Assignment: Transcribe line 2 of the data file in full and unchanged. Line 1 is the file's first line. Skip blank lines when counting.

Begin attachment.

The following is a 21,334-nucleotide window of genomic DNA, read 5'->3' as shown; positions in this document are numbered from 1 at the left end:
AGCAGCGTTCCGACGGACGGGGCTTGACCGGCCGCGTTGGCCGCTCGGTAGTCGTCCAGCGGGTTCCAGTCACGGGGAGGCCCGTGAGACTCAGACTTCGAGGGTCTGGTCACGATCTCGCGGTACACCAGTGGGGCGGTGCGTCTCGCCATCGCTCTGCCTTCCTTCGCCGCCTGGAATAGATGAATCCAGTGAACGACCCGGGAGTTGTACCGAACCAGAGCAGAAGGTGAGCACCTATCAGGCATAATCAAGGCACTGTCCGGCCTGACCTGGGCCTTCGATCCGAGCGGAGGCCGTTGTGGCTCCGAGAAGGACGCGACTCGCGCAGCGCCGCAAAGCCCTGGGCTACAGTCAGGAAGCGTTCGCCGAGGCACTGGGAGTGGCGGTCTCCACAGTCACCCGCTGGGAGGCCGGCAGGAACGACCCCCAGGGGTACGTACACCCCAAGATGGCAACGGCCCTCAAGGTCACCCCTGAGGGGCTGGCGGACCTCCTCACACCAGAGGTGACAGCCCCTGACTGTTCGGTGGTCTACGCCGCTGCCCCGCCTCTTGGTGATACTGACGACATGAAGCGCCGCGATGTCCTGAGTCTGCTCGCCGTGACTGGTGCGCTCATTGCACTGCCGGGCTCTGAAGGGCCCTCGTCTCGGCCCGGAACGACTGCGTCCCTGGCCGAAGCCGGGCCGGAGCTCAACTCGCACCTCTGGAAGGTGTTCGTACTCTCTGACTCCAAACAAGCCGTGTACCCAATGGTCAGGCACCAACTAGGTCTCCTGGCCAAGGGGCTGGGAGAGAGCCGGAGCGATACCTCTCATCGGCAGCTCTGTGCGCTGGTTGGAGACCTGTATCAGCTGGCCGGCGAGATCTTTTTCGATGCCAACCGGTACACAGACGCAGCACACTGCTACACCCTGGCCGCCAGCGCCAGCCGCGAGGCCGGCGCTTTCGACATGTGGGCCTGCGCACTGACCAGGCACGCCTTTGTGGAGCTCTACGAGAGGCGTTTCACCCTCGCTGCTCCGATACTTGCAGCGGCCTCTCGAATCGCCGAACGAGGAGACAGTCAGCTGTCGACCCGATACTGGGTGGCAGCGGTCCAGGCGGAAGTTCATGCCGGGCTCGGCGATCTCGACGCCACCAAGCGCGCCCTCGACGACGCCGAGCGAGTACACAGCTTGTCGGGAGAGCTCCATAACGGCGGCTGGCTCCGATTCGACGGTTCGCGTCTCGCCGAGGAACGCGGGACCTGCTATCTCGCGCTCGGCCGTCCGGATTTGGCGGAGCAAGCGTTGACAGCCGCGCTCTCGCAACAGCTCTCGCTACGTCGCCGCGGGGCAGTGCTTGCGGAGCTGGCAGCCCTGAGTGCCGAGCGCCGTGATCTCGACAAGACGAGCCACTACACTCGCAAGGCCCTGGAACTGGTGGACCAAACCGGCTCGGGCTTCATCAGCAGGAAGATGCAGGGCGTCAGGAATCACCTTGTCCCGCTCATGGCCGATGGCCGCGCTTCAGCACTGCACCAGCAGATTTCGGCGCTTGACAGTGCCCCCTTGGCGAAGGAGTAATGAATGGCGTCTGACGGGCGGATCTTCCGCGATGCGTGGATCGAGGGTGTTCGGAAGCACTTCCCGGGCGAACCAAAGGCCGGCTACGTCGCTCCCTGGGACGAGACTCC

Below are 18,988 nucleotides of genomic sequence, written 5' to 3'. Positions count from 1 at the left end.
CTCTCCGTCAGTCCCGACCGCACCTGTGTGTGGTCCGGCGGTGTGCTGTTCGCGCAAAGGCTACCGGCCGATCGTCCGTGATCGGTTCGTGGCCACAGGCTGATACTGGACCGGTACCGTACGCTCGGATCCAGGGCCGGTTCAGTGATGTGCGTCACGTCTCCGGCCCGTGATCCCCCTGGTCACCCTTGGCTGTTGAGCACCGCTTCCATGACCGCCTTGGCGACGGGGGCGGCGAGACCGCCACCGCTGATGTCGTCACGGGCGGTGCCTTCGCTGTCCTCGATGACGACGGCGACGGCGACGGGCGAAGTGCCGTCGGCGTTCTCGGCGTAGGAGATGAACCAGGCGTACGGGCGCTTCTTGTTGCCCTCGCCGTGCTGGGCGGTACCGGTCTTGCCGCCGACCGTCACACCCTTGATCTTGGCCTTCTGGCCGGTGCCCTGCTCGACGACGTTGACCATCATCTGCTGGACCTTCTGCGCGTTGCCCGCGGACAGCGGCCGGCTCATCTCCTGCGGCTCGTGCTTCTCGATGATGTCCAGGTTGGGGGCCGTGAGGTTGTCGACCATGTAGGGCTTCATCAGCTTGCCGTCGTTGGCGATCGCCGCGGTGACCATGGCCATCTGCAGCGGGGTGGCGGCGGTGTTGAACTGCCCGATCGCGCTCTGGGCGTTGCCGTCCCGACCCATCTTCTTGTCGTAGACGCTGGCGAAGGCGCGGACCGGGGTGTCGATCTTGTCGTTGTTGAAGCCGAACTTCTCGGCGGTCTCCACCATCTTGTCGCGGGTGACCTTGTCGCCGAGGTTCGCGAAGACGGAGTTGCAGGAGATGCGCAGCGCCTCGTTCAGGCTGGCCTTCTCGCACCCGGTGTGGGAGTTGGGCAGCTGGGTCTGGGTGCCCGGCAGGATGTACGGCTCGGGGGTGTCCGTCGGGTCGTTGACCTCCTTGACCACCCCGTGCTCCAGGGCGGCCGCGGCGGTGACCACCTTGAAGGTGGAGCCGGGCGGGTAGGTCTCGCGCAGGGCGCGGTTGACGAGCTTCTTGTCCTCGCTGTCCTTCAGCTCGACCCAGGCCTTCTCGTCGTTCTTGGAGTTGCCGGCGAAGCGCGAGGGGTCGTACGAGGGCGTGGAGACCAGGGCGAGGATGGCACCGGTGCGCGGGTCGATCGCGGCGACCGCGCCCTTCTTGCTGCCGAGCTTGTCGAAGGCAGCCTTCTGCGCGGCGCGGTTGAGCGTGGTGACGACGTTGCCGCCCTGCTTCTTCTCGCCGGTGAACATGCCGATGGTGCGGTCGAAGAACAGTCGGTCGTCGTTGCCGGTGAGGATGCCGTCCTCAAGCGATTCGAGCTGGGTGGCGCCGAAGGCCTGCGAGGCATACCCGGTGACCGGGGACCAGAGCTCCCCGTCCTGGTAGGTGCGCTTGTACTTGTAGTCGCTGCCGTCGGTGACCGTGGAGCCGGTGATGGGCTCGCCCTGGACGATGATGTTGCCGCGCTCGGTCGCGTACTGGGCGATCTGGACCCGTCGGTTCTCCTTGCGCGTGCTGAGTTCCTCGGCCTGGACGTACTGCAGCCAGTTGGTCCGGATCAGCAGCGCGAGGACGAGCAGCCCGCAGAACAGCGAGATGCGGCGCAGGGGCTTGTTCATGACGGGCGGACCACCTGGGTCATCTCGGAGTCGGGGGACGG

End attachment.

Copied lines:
AGCAGCGTTCCGACGGACGGGGCTTGACCGGCCGCGTTGGCCGCTCGGTAGTCGTCCAGCGGGTTCCAGTCACGGGGAGGCCCGTGAGACTCAGACTTCGAGGGTCTGGTCACGATCTCGCGGTACACCAGTGGGGCGGTGCGTCTCGCCATCGCTCTGCCTTCCTTCGCCGCCTGGAATAGATGAATCCAGTGAACGACCCGGGAGTTGTACCGAACCAGAGCAGAAGGTGAGCACCTATCAGGCATAATCAAGGCACTGTCCGGCCTGACCTGGGCCTTCGATCCGAGCGGAGGCCGTTGTGGCTCCGAGAAGGACGCGACTCGCGCAGCGCCGCAAAGCCCTGGGCTACAGTCAGGAAGCGTTCGCCGAGGCACTGGGAGTGGCGGTCTCCACAGTCACCCGCTGGGAGGCCGGCAGGAACGACCCCCAGGGGTACGTACACCCCAAGATGGCAACGGCCCTCAAGGTCACCCCTGAGGGGCTGGCGGACCTCCTCACACCAGAGGTGACAGCCCCTGACTGTTCGGTGGTCTACGCCGCTGCCCCGCCTCTTGGTGATACTGACGACATGAAGCGCCGCGATGTCCTGAGTCTGCTCGCCGTGACTGGTGCGCTCATTGCACTGCCGGGCTCTGAAGGGCCCTCGTCTCGGCCCGGAACGACTGCGTCCCTGGCCGAAGCCGGGCCGGAGCTCAACTCGCACCTCTGGAAGGTGTTCGTACTCTCTGACTCCAAACAAGCCGTGTACCCAATGGTCAGGCACCAACTAGGTCTCCTGGCCAAGGGGCTGGGAGAGAGCCGGAGCGATACCTCTCATCGGCAGCTCTGTGCGCTGGTTGGAGACCTGTATCAGCTGGCCGGCGAGATCTTTTTCGATGCCAACCGGTACACAGACGCAGCACACTGCTACACCCTGGCCGCCAGCGCCAGCCGCGAGGCCGGCGCTTTCGACATGTGGGCCTGCGCACTGACCAGGCACGCCTTTGTGGAGCTCTACGAGAGGCGTTTCACCCTCGCTGCTCCGATACTTGCAGCGGCCTCTCGAATCGCCGAACGAGGAGACAGTCAGCTGTCGACCCGATACTGGGTGGCAGCGGTCCAGGCGGAAGTTCATGCCGGGCTCGGCGATCTCGACGCCACCAAGCGCGCCCTCGACGACGCCGAGCGAGTACACAGCTTGTCGGGAGAGCTCCATAACGGCGGCTGGCTCCGATTCGACGGTTCGCGTCTCGCCGAGGAACGCGGGACCTGCTATCTCGCGCTCGGCCGTCCGGATTTGGCGGAGCAAGCGTTGACAGCCGCGCTCTCGCAACAGCTCTCGCTACGTCGCCGCGGGGCAGTGCTTGCGGAGCTGGCAGCCCTGAGTGCCGAGCGCCGTGATCTCGACAAGACGAGCCACTACACTCGCAAGGCCCTGGAACTGGTGGACCAAACCGGCTCGGGCTTCATCAGCAGGAAGATGCAGGGCGTCAGGAATCACCTTGTCCCGCTCATGGCCGATGGCCGCGCTTCAGCACTGCACCAGCAGATTTCGGCGCTTGACAGTGCCCCCTTGGCGAAGGAGTAATGAATGGCGTCTGACGGGCGGATCTTCCGCGATGCGTGGATCGAGGGTGTTCGGAAGCACTTCCCGGGCGAACCAAAGGCCGGCTACGTCGCTCCCTGGGACGAGACTCC